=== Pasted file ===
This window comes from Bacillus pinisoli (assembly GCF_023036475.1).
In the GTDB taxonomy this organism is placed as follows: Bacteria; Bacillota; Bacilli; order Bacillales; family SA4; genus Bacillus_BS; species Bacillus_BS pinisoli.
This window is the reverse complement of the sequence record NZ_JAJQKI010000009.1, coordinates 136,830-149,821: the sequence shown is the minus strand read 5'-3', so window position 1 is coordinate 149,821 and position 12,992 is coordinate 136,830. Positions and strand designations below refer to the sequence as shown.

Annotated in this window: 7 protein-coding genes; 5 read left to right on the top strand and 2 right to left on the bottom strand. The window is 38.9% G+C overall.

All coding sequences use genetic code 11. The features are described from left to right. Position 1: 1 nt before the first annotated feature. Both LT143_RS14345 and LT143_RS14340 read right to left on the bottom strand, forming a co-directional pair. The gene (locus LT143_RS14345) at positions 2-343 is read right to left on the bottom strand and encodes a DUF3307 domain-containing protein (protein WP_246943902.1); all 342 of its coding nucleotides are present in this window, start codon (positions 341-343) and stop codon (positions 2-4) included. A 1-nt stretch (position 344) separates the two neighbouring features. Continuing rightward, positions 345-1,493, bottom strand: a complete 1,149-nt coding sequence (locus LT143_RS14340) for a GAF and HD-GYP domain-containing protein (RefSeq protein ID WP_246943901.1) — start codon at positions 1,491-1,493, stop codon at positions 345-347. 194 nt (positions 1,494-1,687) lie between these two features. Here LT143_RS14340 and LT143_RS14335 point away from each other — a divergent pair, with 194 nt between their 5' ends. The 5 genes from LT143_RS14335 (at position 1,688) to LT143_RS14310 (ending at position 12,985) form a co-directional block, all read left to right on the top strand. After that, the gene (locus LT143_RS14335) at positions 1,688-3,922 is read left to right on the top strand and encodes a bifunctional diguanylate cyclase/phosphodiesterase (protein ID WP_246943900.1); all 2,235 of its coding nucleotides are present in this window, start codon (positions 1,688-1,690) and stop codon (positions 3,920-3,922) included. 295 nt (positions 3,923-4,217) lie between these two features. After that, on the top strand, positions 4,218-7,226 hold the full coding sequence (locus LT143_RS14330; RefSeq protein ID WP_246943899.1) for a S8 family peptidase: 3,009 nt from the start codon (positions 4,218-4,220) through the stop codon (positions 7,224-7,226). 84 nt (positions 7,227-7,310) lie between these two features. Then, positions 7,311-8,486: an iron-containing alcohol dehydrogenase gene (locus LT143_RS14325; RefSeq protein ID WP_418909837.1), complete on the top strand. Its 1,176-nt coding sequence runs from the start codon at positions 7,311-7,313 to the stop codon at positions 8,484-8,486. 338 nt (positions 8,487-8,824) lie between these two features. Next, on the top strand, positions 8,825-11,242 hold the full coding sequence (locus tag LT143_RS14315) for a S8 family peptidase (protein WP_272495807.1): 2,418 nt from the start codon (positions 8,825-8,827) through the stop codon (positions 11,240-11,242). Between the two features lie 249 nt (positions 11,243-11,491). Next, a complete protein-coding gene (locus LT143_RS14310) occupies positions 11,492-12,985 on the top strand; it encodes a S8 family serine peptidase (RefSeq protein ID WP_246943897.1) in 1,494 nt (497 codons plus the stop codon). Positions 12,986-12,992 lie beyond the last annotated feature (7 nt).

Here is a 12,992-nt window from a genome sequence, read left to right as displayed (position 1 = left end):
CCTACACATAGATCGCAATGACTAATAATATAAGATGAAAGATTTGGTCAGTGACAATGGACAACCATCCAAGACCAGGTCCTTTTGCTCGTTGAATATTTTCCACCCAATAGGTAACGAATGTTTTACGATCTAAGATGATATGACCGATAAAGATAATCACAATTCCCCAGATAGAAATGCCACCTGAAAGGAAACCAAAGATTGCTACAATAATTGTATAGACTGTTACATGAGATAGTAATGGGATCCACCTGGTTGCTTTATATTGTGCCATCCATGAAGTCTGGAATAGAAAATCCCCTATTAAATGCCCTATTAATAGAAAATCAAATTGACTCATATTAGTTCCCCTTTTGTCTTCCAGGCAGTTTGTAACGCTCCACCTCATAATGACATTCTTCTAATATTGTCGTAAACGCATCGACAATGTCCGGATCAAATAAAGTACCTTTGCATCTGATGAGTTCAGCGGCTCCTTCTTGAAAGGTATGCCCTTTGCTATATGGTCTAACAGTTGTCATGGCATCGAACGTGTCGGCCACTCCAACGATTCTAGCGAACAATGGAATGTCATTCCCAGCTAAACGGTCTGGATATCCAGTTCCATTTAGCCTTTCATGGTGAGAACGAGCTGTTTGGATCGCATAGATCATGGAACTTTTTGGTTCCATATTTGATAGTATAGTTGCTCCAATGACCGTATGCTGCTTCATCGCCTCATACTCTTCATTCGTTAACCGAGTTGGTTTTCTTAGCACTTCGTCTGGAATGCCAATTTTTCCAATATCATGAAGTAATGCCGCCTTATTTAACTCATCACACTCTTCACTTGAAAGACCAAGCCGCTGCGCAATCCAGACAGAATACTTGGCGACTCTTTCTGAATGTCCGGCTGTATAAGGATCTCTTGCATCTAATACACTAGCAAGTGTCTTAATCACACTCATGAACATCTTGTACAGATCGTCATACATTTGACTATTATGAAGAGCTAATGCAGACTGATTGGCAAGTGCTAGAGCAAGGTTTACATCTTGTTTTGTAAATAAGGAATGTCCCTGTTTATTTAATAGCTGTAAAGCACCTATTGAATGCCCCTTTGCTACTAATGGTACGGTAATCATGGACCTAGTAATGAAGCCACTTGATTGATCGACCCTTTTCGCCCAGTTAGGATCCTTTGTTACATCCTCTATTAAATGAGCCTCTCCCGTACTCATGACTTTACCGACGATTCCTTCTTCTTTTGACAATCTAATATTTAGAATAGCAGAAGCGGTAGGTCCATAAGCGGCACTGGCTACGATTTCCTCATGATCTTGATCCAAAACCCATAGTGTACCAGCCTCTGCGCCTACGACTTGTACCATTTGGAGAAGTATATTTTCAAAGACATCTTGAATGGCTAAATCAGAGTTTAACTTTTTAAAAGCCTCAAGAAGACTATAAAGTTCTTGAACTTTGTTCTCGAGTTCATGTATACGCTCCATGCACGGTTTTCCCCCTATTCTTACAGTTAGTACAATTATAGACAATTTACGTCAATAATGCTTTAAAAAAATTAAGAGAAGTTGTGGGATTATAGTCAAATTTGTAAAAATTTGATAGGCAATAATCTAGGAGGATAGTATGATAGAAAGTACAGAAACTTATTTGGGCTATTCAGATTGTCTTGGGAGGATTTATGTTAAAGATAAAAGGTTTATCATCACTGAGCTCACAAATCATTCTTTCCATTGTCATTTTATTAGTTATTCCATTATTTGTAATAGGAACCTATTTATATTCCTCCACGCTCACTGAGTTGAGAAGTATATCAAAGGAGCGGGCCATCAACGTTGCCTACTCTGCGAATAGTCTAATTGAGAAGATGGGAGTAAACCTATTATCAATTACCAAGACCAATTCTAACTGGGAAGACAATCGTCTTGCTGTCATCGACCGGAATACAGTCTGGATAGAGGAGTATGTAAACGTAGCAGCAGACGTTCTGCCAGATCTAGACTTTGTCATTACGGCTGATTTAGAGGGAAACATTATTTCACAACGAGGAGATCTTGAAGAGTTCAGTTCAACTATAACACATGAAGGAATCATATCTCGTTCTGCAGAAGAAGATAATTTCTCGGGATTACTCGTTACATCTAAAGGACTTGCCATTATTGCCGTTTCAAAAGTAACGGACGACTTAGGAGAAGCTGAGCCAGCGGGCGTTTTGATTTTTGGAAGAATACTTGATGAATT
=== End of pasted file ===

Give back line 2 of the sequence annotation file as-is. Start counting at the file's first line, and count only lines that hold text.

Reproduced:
In the GTDB taxonomy this organism is placed as follows: Bacteria; Bacillota; Bacilli; order Bacillales; family SA4; genus Bacillus_BS; species Bacillus_BS pinisoli.